A Yuanmingyuan (Old Summer Palace) official has opposed a company's plan to build a full-scale replica of the former imperial garden, saying the original is "unique and irreplaceable".
"The garden reflects a special period of history, and it is meaningless to repeat history in a different place," Zong Tianliang, spokesman for the administrative office, told a news conference on Wednesday.
Relics of the Old Summer Palace in Beijing. [file]
The vast garden in northern Beijing was pillaged and burned down 148 years ago by British and French troops - and remains a potent symbol of the West's one-time domination of China.
The private Hengdian Group in Zhejiang province earlier announced a five-year, 20-billion-yuan ($2.8 billion) project to recreate all 126 of Yuanmingyuan's key areas on a 400-hectare site in Hengdian, Zhejiang. The project was scheduled to start later this year.
But Zong said: "I don't think the copy project will restore Yuanmingyuan's glory and splendor" as only 70 percent of the historical data about the garden are available.
He also criticized the company for violation of intellectual protection rights.
"We reserve the right to resort to legal means," he said, adding that the matter has been reported to the State Administration of Cultural Heritage.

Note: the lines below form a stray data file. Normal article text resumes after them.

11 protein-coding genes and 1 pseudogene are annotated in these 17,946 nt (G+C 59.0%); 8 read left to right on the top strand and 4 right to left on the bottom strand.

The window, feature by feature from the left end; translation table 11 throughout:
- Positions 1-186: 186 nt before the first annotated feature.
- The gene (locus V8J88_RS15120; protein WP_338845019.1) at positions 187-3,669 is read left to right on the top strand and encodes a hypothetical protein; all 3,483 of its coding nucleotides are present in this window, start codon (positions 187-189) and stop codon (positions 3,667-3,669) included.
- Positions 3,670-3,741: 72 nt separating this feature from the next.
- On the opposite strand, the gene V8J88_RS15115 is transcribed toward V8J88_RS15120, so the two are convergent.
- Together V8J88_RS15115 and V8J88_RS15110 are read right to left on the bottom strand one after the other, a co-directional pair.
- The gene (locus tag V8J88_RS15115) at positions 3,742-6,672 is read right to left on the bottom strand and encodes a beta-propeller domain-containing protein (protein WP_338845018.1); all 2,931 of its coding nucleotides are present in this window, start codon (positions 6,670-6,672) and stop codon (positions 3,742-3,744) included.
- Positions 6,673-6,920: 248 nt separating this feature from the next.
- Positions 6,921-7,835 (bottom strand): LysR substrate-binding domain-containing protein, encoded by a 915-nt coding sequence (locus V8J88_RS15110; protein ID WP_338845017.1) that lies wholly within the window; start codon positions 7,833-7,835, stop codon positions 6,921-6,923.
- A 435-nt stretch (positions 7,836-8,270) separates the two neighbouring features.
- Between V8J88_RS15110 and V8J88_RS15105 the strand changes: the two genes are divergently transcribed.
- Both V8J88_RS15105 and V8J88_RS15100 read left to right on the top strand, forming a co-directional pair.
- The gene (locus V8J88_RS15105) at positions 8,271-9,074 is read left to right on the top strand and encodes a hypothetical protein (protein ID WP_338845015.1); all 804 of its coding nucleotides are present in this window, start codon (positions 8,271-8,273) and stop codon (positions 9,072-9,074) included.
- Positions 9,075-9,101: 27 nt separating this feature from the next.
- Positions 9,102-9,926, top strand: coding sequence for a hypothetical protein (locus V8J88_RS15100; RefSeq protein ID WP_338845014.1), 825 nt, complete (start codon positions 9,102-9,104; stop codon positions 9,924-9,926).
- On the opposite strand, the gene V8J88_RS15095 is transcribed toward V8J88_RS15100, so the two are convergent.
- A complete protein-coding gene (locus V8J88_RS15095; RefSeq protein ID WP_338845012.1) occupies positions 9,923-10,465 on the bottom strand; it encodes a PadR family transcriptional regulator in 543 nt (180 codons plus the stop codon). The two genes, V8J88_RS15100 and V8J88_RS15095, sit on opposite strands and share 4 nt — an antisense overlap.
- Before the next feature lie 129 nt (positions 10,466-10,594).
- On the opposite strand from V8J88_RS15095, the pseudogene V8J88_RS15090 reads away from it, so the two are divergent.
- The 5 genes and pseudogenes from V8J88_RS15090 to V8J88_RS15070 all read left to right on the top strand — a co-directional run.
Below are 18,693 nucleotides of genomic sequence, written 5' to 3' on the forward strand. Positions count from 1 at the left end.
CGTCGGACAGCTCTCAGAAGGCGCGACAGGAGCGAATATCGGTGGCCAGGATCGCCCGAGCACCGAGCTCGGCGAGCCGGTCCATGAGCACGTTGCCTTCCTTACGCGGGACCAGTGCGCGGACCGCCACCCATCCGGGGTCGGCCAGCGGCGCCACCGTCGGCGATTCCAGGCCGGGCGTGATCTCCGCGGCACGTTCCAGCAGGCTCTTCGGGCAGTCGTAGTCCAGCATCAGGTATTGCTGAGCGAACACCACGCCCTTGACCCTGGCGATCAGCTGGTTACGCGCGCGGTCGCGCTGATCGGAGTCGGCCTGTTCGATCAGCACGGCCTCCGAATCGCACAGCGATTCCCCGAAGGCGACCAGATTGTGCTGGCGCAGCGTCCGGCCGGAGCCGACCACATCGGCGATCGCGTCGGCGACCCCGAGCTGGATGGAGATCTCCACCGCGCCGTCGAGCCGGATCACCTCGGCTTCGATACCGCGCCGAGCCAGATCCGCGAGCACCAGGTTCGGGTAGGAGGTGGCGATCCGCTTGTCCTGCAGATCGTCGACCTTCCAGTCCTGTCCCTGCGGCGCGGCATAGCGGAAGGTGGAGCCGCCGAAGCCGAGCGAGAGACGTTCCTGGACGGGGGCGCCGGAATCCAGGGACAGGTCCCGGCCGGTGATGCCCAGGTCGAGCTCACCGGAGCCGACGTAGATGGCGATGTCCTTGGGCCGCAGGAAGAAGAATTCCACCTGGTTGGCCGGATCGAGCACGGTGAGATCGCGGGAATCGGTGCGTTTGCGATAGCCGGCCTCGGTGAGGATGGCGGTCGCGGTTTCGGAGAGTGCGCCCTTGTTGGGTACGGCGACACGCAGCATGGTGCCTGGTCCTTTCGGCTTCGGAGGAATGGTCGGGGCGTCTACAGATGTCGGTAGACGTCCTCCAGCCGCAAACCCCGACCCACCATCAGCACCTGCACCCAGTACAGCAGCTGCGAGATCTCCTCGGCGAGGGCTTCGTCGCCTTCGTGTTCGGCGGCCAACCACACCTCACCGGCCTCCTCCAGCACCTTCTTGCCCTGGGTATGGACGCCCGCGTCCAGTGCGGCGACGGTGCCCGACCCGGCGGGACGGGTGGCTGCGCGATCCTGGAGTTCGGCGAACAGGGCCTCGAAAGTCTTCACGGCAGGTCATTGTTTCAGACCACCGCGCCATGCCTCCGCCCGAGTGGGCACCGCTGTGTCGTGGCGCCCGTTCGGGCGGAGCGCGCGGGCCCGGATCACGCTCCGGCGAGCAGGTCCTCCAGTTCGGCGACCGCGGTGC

An official with the administration, who did not want to be named, was also againt the project. "We suggest that money for the replica project be used on projects for cultural heritage protection," he told China Daily Thursday.
Xu Wenrong, founder of the Hengdian Group and head of the project team, said earlier that most of the money will come from the private sector and donations.
Hengdian is famous for providing sets for Chinese films and television dramas, and the new garden would be a lucrative backdrop for imperial soap operas.
The construction plan, however, has met with fierce public criticism ever since it was announced. Many netizens have voiced opposition, accusing the company of mixing patriotism with show business.
"The replica is unnecessary because Yuanmingyuan was destroyed by the Allied Forces and the present-day ruins serve as a testimony to that period of humiliating history," said Ruan Yisan, director of the State Institute of Famous Historical and Cultural Cities at Shanghai's Tongji University.
The imperial garden was overrun in 1860 by British and French troops who burned and pillaged many of the hundreds of traditional Chinese and Western-inspired pavilions, fountains and gardens.
Agencies- China Daily